What are the education requirements to be an Army chaplain?
You must have completed your baccalaureate degree from an accredited institution and completed at least 72 graduate semester hours of your Master of Divinity or equivalent degree. If you have the baccalaureate degree but not the M.Div or equivalent, you may qualify for the chaplain candidate program. The Florida National Guard is looking for qualified clergy to minister to all our Soldiers from a wide variety of faith groups and beliefs.
How much will I be paid as a U.S. National Guard Chaplain?
As a guard Chaplain, you will initially be paid as a First-Lieutenant or Captain, depending on your experience and qualifications. During a two-day, weekend drill you will at least earn between $371 and $429 (Candidates will earn at least $322). While you attend your two-week annual training you will earn the normal monthly active duty pay, a subsistence allowance, and quarters allowance for the days you are on duty. Please write or call your recruiter for the most up-to-date information on Army pay.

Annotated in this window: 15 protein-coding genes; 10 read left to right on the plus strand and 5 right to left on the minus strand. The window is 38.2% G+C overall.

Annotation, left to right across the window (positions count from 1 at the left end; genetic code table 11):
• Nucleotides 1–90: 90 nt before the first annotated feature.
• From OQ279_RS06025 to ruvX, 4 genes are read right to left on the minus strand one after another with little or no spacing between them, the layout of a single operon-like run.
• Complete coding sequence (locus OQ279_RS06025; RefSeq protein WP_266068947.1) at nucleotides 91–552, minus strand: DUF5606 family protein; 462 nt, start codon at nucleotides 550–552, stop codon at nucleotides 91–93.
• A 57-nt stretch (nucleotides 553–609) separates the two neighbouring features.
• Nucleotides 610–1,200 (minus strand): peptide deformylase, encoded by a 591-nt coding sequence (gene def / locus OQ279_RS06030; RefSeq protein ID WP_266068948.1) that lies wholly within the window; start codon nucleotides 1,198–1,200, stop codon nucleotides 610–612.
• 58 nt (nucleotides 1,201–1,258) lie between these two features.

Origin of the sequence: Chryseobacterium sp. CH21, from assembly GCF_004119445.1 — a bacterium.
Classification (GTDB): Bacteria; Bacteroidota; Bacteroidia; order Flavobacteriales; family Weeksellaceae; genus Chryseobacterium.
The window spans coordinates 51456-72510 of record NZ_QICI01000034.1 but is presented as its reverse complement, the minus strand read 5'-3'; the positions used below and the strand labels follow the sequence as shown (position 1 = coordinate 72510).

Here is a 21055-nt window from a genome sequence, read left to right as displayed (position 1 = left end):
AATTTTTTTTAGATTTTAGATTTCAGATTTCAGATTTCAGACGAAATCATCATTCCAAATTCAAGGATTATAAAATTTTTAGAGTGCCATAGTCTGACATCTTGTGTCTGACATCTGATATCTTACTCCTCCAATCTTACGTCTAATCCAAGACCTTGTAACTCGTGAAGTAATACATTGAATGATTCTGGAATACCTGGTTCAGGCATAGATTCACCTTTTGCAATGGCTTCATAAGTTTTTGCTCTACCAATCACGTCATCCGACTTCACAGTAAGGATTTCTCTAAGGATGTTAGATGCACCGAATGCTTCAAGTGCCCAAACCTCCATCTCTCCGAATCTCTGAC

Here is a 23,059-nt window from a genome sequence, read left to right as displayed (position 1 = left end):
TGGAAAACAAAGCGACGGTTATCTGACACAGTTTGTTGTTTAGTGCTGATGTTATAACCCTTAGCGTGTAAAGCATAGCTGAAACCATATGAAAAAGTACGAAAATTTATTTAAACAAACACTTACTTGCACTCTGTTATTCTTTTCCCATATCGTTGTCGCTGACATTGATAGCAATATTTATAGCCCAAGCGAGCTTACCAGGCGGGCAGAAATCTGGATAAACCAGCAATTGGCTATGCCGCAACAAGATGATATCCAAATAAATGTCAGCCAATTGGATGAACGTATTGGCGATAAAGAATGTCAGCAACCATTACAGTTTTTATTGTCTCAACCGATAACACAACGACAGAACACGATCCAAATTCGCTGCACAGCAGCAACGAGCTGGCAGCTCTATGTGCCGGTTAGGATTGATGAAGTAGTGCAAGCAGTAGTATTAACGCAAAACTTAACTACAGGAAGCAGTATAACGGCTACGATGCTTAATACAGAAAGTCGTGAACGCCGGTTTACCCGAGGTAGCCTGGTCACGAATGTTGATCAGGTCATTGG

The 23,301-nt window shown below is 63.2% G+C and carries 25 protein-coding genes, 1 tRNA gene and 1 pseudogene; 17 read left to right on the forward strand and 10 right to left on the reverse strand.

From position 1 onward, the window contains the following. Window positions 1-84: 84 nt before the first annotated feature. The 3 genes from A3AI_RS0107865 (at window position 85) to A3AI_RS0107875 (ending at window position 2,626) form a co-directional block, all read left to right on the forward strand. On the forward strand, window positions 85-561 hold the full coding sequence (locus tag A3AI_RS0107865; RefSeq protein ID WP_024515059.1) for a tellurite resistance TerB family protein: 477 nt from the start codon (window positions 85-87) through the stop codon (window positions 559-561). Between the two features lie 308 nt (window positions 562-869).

What benefits will I receive in addition to my pay?
You will have full Post Exchange (PX) and commissary privileges for you and your family. You will have limited medical benefits that include a physical exam every 5 years and immunizations as needed. You and your family will also be able to use many of the on-post activities such as the craft shop and bowling center. If you volunteer, you may be chosen for Active Duty for Special Work (ADSW) for several days to several months. If chosen you will receive active duty pay and full benefits for the duration of the ADSW. While performing these duties you will be earning credit toward retirement.
How am I selected and who determines if I qualify for the National Guard Chaplaincy?
You will have to meet Army qualifications – physical, educational and moral. You will also have to meet your church’s qualifications by getting an Ecclesiastical Endorsement from them. For more information, click here to see the requirements for joining the team.
Do I need to pass a physical examination?
Yes. You will need to discuss any concerns you have about the physical examination with your recruiter. The Army will provide this examination for you, free of charge.
How do I contact my ecclesiastical endorsing agent?
There are over 240 Department of Defense recognized endorsers. Your recruiter has a complete list and can tell you how to contact yours.